Why being told “no” is a good thing.
When a mentee tells me they were told “no”, my first response is pride. I’m proud that they asked in the first place. I can’t tell you how many people don’t ask for what they need or what they want. Leaders and bosses are not mind readers. Therefore, it is best to ask. I realize many people are afraid of rejection or being told “no”. But in reality, getting a “no” actually allows you to move forward.
When I hear a “no”, I actually hear, “not now”. My first job out of college was a sales rep for IBM. Although many people chided me about taking a sales job after graduating from Wharton, I still believe it was the best experience for an aspiring CEO. I learned early and often, that “no” was not the end of the world, or even the end of a sale. A “no” meant the circumstances: timing, terms, price, features, support, services, etc…, were not yet right. My job was to determine how to make them right so that a “no” became a “yes”.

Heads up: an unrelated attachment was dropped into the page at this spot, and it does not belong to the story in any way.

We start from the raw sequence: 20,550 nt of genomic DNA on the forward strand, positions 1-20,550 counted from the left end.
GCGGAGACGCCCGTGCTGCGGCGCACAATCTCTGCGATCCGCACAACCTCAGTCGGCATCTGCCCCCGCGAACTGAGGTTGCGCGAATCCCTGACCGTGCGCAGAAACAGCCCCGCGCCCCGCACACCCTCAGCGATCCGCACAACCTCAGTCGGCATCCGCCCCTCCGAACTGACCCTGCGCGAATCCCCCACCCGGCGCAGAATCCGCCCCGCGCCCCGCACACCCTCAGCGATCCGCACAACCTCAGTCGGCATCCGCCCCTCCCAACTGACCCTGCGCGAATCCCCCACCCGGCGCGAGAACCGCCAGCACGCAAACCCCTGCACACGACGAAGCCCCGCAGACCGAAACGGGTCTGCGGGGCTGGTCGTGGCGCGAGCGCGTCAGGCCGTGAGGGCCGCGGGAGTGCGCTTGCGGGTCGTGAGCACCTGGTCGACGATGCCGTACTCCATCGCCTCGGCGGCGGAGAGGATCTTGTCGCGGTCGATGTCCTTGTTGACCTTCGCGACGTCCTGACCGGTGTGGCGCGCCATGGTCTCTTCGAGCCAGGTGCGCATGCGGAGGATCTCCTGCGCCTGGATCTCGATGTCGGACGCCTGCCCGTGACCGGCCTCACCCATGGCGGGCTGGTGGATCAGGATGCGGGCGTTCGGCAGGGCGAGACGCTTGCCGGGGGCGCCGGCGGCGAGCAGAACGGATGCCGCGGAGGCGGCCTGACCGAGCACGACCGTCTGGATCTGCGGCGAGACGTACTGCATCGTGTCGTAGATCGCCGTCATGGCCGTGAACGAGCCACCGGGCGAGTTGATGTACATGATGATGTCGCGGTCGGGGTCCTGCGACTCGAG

When managing your own career the same is true. Ask for the raise, promotion, flexibility, etc… that you need or desire. If you receive a “no”, you now have the opportunity to question and understand why not. The feedback you get gives you the roadmap of what you need to do to get to a “yes”. Don’t accept a simple response such as the timing isn’t right. Ask questions, professionally, until you understand what you need to do and/or what position the team or company needs to be in for you to get what you desire.
If you don’t ask, you won’t get a “no”, but you will lose time and things will continue on in the status quo with your needs unmet.